Over the last 3 weeks I’d been here, my favorite question to ask international students, mostly Chinese students, who’d been here for sometime now (at least a year) is: how did/do you adapt yourself to the American culture? The answer ranges from useful ones like “you’d have to join clubs, participate in activities with them and that is when you’ll find something mutually enjoyable for both parties. Then you’ll find it easier to talk to them.” to slightly less helpful (but might be true for them) advice like “you just do, after sometime”. One of them said something interesting about how we’d assumed that it is much easier to assimilate into the American community than other places in the world. American culture is so pervasive and we’d like to think that every immigrant/tourist knows something that defines American culture (and I tell you: America is just as you see it on TV…“) but it turns out, we come here and we figure out things on our own.
I have had many embarrassing moments. Not that all of them I don’t regret doing them – I did, such as deciding to talk to a girl who got unfortunately stuck at the back of the shuttle with me while her two other friends were seated in the front. During the boarding, there was one seat left and the three of them squeezed with me at the back because the bus comes every two hours. All of them got very chatty and excited about one of them not having a seat and sitting on top of another friend. I grimaced for alittle while and then started reading the magazine I took from the newsstand in school about “bike-packing”. Two of them pranced to the front when the seats were emptied at the first stop, leaving one of them at the back. I stopped after I got to her major because I could sense the “red lights” that she is not into talking to strangers. Then I immediately whipped out my earpiece and sat through Beatles during the ride until we got off at the same stop next.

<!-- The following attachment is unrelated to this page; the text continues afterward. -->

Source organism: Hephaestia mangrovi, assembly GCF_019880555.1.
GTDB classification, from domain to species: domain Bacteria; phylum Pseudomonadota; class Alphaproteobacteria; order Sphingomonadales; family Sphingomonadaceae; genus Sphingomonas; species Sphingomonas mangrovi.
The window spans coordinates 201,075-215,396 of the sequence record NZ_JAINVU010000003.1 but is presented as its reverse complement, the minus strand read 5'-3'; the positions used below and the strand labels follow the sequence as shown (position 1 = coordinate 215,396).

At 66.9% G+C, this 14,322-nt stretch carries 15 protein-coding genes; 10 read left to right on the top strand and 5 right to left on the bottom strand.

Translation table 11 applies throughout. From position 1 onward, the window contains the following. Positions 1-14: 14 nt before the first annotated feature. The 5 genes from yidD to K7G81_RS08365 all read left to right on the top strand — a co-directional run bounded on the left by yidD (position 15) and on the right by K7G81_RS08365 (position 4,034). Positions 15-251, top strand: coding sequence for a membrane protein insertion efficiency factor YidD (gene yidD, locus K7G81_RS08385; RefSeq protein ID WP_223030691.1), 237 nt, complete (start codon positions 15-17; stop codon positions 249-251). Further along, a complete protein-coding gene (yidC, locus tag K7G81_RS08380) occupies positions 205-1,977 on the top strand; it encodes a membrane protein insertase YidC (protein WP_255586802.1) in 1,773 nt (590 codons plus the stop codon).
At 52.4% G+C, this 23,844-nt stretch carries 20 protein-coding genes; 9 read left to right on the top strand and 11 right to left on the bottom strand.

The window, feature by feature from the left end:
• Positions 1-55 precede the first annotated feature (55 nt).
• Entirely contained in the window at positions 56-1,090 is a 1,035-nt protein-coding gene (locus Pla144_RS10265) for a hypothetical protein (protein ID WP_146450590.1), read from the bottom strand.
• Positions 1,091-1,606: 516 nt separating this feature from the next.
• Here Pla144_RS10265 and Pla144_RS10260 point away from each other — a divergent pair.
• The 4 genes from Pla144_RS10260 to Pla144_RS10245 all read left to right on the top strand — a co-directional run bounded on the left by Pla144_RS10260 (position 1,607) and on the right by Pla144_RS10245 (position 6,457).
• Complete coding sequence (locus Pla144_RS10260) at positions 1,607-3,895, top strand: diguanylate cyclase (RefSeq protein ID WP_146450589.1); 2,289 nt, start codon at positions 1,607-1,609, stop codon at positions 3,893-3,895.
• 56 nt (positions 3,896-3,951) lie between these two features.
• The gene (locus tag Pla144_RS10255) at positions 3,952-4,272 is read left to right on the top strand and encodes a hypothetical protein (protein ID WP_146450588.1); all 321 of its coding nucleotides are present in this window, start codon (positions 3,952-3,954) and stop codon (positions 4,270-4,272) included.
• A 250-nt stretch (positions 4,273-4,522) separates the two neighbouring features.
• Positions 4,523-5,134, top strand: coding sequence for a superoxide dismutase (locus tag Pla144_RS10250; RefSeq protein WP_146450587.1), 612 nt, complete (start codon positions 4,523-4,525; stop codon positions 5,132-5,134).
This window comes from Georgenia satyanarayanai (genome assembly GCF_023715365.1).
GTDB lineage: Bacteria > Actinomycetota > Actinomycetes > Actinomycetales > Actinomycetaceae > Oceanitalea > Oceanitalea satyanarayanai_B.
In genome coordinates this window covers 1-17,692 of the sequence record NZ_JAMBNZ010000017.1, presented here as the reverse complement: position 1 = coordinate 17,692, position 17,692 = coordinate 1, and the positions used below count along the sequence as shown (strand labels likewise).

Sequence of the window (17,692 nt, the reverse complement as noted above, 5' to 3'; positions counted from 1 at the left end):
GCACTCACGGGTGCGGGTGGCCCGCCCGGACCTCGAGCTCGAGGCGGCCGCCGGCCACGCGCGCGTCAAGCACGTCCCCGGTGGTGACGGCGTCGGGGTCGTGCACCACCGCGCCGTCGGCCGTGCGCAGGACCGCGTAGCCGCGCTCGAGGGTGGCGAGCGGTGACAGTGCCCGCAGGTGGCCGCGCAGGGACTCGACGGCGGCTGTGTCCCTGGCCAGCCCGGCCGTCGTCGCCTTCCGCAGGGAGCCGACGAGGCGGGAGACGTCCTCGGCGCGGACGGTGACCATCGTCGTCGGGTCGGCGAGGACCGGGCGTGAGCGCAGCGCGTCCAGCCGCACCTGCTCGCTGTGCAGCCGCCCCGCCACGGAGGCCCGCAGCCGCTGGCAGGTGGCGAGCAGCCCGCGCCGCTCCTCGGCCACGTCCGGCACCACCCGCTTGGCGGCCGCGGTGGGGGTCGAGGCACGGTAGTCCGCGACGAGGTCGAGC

I would have wished I could come up with more interesting things to strike up conversations with and that I’d find it breezy to talk to people, then take it lightly when they don’t reciprocate well. Since I am writing about this, this would mean that I didn’t take it as lightly as I think I would have been by now. Not all the strangers I’d talk to responded as they did in the aforementioned account. Like Uber and cabby drivers. They make up the group of strangers I’ve had the best conversations with over here so it means you pay for the ride and that 20-30 minutes’ lecture about life, their vote in the upcoming election and what they know about Singapore (so far: one of them had a brother who’d been in a boarding school in Singapore, another one had a relative whose business is in Singapore, and its reputation as a clean city).
I think it would be interesting to write alittle bit about my roommate… just her perception about Singapore. Having a Malaysian as a roommate makes you feel like home behind the doors of the room and then America again when I am out of the room so imagine how it’s like when our toilet is located outside at the other end of the hallway and the number of hi-s, how is it going?-s and have a good night!-s said when I go to the toilet… During the instances we’d talked about our home countries to Americans, what I’d learnt from her about Singapore is: kiasu-ism, authoritarian government and the dissenting opinion younger generations today have towards LKY, and Singapore Tourism Board’s good job in claiming food that were originally Malaysian delicacies as Singapore’s and then coining the term “Singlish” to declare ownership of an accent and a range of slangs that are spoken by people in the two countries.
I hope there is still this much to write about the next time, although they aren’t particularly reflecting or analytical bits but descriptive; and of course, time to write. The number of research paper submissions is I have is both a pain and a joy. A pain when writing becomes a task and you get real critics for the “out-of-point” bad writing you do… A joy when you get to write about issues happening at home by drawing references to things taught in a foreign classroom. Not necessarily the bad things, but real things that happen in every society that has a particular trait (e.g. multiracialism) or/and at some point in history.